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Asian American Journal of Psychology | June 2016 Issue
Feature Article & Table of Contents

Dr. Munyi Shea

Dr. Munyi Shea

FEATURE ARTICLE:

Parents and Teachers’ Perspectives on School Bullying Among Elementary School-Aged Asian and Latino Immigrant Children
by Munyi Shea, Cixin Wang, Winnie Shi, Victor Gonzalez, and Dorothy Espeleage

AAPA would like to congratulate the authors of “Parents and Teachers’ Perspectives on School Bullying Among Elementary School-Aged Asian and Latino Immigrant Children,” which has been chosen as the Feature Article of the June 2016 issue. Below is a brief biography of the lead author, Dr. Munyi Shea, and some reflections on this research experience. We hope that the readers of AAJP will find this Feature and the rest of the issue’s articles to be informative and of benefit to their work. The Feature Article may be downloaded for free here, and the June 2016 issue’s Table of Contents is at the end of this post.

Brief Biography of Dr. Munyi Shea

Dr. Munyi Shea is an associate professor in psychology at Cal State University, Los Angeles. Her research focuses on issues related to Asian and Latino immigrant mental health, cultural adjustment and school experience, as well as the development and evaluation of culturally responsive school- or community-based prevention and intervention programs. Munyi Shea received her Ph.D. in counseling psychology from Teachers College, Columbia University, and completed an APA-accredited internship at Massachusetts Mental Health Center/Harvard Medical School in adult clinical psychology.

Reflections from the Lead Author
The most rewarding aspect of this project was to have parents come up to me after the focus group meetings and say how much they appreciated having a space to tell their children’s stories. I was both delighted and surprised, because, from my perspective, the most challenging part of these interviews was to get the parents talk! Most of them had never been in a research study, and felt uneasy to be in the spotlight. Some of them would conceal their nervousness through giggling, and others would avoid revealing their feelings by focusing solely on factual details. Very few of them actually referred to the children involved in bullying (whether their own or those of others) by their names.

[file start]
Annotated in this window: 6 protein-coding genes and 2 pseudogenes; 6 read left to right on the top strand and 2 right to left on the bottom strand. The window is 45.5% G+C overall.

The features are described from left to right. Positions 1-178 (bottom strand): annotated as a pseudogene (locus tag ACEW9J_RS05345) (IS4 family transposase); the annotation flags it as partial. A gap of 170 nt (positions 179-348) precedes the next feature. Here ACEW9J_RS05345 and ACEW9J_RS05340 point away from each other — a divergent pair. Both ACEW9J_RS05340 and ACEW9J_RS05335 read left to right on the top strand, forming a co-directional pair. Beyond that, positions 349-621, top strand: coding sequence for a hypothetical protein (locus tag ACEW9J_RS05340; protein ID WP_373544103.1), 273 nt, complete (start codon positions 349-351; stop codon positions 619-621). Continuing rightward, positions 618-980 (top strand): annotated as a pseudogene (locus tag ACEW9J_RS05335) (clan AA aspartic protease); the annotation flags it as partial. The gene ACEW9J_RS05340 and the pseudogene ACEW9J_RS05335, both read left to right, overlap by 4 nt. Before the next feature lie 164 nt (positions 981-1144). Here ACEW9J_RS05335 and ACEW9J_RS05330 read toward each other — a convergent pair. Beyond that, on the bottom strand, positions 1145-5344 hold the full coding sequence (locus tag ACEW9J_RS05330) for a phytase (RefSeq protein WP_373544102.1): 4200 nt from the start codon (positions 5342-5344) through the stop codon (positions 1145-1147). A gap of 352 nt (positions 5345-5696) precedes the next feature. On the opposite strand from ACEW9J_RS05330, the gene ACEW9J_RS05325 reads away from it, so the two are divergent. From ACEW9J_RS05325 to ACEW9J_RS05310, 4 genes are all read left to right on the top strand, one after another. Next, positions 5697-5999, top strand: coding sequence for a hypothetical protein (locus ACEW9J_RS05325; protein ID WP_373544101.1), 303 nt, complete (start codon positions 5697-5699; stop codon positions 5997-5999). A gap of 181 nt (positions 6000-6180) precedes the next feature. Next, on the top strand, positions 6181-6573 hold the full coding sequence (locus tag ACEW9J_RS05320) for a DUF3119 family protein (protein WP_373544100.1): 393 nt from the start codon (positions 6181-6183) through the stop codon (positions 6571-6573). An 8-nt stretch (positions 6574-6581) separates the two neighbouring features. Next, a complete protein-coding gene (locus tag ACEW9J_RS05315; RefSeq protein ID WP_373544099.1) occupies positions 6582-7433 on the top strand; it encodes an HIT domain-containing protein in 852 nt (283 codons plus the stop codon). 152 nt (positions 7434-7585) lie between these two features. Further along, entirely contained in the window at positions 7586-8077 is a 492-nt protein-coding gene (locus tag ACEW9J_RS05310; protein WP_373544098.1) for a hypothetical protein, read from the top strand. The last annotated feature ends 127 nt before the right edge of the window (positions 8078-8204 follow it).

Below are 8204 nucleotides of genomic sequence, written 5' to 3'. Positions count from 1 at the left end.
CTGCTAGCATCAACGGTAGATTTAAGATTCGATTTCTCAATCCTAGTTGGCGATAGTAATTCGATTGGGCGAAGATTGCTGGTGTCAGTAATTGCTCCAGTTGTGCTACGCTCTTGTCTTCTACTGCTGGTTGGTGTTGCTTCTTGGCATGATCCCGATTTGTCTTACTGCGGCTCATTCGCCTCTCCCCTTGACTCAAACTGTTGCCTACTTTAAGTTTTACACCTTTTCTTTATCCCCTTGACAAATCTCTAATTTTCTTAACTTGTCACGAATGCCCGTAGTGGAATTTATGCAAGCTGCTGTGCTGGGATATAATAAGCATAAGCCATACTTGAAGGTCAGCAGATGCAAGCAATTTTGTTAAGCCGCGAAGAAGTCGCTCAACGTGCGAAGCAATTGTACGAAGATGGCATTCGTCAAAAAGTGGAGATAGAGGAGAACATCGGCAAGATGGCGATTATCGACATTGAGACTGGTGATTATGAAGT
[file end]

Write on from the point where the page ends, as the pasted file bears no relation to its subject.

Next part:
At the time of data collection, I focused on getting all the questions asked, and felt perplexed by the accumulating “unanswered” questions that arose in the discussions. But as years have passed, what I now remember are little details – the parents’ non-verbal and facial expressions, their understated ways of showing support to each other (e.g., a pat on the shoulder, offering the Kleenex tissue paper), and their sense of camaraderie.

A fun fact: Because of the school location and the amount of time we spent on site, my research team and I ate out a lot. We sampled a wide variety of cuisines, ranging from lip-smacking street food and dim sum, to banquet-style Chinese food, earning us the reputation of the “eating” lab.

 

AAJP VOLUME 7, ISSUE 2 | TABLE OF CONTENTS
[Articles available on APA PsycNET]

FEATURE ARTICLE: Parents and Teachers’ Perspectives on School Bullying Among Elementary School-Aged Asian and Latino Immigrant Children [Free download of article]
Munyi Shea, Cixin Wang, Winnie Shi, Victor Gonzalez, and Dorothy Espeleage

Measurement Invariance Testing of a Three-Factor Model of Parental Warmth, Psychological
Control, and Knowledge Across European and Asian/Pacific Islander American Youth

Jeremy W. Luk, Kevin M. King, Carolyn A. McCarty, Ann Vander Stoep, and Elizabeth McCauley

“You’re Asian; You’re Supposed to Be Smart”: Adolescents’ Experiences With the Model Minority
Stereotype and Longitudinal Links With Identity

Taylor L. Thompson, Lisa Kiang, and Melissa R. Witkow

Ethnic Differences in Suicidal Ideation and Its Correlates Among South Asian American
Emerging Adults

Robert Lane, Soumia Cheref, and Regina Miranda

Do Social Constraints Always Hurt? Acculturation Moderates the Relationships Between Social
Constraints and Physical Symptoms of Chinese American Breast Cancer Survivors

Celia Ching Yee Wong and Qian Lu

The Effects of Racism-Related Stress on Asian Americans: Anxiety and Depression Among Different
Generational Statuses

Charles M. Liu and Karen L. Suyemoto


Read about the last issue of AAJP: http://aapaonline.org/2016/03/14/aajp-vol7no1/.
For more information on AAJP: http://aapaonline.org/publications/asian-american-journal-of-psychology/.
Contact: Bryan S. K. Kim, Ph.D., Editor, Asian American Journal of Psychology, bryankim@hawaii.edu